Last week, I wrote about my trip to Southern Sudan and Southern Darfur. Since I have been back on U.S. soil, several people have asked what we can do about the situation. Many conservatives, and indeed some Democrats, have asked, "Are you proposing military intervention?"
Obviously, we do not have the troops to partake in any military action even if we wanted to. There have been suggestions that we organize a bombing of the Khartoum supply lines into Darfur. That might work, but then the question is what country would do the bombing? While the situation has the attention of some of the world, it does not have the attention of the world's leaders. Without a political motivation such as public pressure, oil or terrorism prevention, the world leaders will not act. Politicians want to save their political skin.
We have seen this before. The Clinton administration refused to call the situation in Rwanda genocide. It would have meant an influx of refugees to United States, and President Clinton did not want that problem. He later called it a mistake. Hindsight is a wonderful thing. But like other world leaders, he was apprised of the situation at the time, and yet he chose not to act.
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President Bush has not acted in Darfur and Southern Sudan. Some U.S. officials have said that the Khartoum government is cooperating in the war on terror, so we shouldn't rock the boat. That is short sighted. The problem is that hunger and war and the lack of resources is not only morally reprehensible, it is also a breeding ground for terrorism.
The only option now is for us to act, as in you and me.
What does that mean? From my days working in the mental health field, I know that the first thing you must do is name the problem. We need to call it for what it is: genocide, slavery and hunger. There is hunger in the United States. Some adults and children do not have anything to eat, missing even a full day of food. However, people in Sudan might go for well over a week with only water and leaves. We also need to change the language and call the "abductees" from the years of war between Northern and Southern Sudan what they really are: slaves. If you are taken against your will, forced into labor, beaten, raped and given scraps for food, then that is slavery.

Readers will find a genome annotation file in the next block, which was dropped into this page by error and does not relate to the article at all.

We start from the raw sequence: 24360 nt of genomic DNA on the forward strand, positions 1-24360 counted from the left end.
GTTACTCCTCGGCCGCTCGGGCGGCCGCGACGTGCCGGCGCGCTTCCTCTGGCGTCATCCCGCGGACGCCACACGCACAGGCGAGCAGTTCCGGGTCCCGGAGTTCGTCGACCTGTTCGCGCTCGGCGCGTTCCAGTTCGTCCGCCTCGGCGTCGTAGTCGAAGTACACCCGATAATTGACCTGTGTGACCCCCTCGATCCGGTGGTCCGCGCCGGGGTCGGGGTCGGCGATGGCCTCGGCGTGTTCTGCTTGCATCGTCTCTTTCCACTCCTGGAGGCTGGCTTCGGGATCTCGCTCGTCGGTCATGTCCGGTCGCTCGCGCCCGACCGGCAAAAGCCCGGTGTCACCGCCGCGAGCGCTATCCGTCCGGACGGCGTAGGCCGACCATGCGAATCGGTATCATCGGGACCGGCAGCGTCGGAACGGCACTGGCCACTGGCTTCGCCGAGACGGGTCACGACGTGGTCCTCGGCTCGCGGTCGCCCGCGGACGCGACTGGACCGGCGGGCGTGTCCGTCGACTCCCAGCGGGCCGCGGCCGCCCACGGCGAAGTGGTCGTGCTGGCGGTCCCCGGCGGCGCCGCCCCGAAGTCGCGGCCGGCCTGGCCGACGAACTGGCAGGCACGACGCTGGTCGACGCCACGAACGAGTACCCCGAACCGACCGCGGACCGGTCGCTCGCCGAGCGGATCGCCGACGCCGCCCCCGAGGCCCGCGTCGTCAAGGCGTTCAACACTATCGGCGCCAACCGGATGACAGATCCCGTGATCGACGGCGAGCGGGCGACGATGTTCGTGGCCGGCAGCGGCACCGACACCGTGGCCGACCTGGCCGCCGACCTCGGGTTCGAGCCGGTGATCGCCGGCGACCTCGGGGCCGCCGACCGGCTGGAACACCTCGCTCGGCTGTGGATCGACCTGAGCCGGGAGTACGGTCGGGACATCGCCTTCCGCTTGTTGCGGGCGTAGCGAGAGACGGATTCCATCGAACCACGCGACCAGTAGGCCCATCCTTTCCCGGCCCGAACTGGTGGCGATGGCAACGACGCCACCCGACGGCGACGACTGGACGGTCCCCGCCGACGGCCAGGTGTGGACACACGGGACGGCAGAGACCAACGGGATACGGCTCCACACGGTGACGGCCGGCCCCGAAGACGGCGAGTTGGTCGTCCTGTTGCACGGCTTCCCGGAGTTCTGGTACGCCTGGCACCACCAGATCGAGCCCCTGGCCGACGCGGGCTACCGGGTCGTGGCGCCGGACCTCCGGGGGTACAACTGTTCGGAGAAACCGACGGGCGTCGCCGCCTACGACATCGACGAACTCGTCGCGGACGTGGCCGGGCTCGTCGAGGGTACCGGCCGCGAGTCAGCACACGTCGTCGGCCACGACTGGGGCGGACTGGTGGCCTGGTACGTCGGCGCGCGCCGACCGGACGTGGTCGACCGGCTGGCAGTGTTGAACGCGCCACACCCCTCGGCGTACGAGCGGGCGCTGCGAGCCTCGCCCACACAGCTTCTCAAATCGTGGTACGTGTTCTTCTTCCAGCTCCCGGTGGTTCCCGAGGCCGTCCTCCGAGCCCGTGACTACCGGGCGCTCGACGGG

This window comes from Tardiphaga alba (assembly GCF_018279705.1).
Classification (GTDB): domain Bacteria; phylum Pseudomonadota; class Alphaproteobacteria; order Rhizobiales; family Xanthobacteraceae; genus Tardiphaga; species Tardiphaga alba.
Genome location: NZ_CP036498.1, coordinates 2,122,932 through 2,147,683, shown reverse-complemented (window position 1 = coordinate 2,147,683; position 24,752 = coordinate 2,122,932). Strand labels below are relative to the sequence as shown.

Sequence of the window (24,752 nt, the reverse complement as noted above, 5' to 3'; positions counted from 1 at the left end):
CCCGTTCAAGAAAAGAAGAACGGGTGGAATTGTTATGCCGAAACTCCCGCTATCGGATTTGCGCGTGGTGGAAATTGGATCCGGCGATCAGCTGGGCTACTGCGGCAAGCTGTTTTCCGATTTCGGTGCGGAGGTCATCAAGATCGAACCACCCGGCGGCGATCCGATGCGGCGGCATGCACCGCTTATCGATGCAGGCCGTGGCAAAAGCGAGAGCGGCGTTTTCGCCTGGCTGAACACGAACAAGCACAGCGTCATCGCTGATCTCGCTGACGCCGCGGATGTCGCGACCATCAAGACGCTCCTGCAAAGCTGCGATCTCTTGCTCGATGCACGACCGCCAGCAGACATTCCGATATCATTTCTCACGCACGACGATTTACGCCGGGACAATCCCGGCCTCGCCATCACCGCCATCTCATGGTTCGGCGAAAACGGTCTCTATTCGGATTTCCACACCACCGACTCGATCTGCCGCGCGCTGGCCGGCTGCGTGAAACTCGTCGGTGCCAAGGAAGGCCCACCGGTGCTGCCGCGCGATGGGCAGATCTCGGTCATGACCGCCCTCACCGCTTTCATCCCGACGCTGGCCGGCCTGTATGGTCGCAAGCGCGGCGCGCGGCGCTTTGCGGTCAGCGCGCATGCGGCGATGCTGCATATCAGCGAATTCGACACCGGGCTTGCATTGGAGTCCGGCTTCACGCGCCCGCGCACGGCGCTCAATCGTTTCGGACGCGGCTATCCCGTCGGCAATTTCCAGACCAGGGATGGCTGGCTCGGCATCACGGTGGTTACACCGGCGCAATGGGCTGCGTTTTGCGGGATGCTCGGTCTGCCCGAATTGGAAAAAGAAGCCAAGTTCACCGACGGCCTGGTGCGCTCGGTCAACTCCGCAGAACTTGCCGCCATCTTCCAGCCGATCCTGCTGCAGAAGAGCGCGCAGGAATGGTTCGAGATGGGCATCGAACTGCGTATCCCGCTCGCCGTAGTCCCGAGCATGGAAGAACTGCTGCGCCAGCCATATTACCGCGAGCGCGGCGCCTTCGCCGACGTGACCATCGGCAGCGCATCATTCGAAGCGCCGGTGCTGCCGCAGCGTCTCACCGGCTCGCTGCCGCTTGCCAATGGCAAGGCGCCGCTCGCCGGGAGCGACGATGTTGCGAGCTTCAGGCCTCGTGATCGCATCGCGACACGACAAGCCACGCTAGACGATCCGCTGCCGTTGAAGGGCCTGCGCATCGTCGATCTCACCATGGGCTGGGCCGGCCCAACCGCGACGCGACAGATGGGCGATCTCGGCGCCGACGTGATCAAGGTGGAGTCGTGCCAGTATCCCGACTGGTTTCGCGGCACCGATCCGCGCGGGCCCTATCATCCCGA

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Next, we need the churches, synagogues and mosques in the United States to press President Bush to make his last address to the United Nations a meaningful one, one that will make an impact on the rest of the world and to let it be known that the United States stands with those who have no voice. President Bush needs to take the countries to task that refuse to call Darfur genocide and refuse to recognize that slavery still exists in Sudan.
We also need to understand that, as members of the human race, we have a responsibility to others. There are many good non-government organizations that can provide real help. For instance, Christian Solidarity International, the group who took us to the Sudan, operates on low overhead and provides basic assistance, but the need is so overwhelming that they can provide for only a relative few. What is astounding is that just a little bit of money can go so far. Fifty cents a day can feed an adult and flip-flops are welcome shoes. School can be held under a tree if there is money for teachers. Most of the children have never held a pencil or a pen or have ever seen a book.
The psychological wounds of 23 years of war will not be wiped away soon, but meeting the basic needs of these human beings is an important first step. Providing the basic technology such as solar power for cooking and agricultural techniques for irrigation can make these people self-sufficient. It is a moral imperative for those of us who have so much. A little bit of help will go a very long way.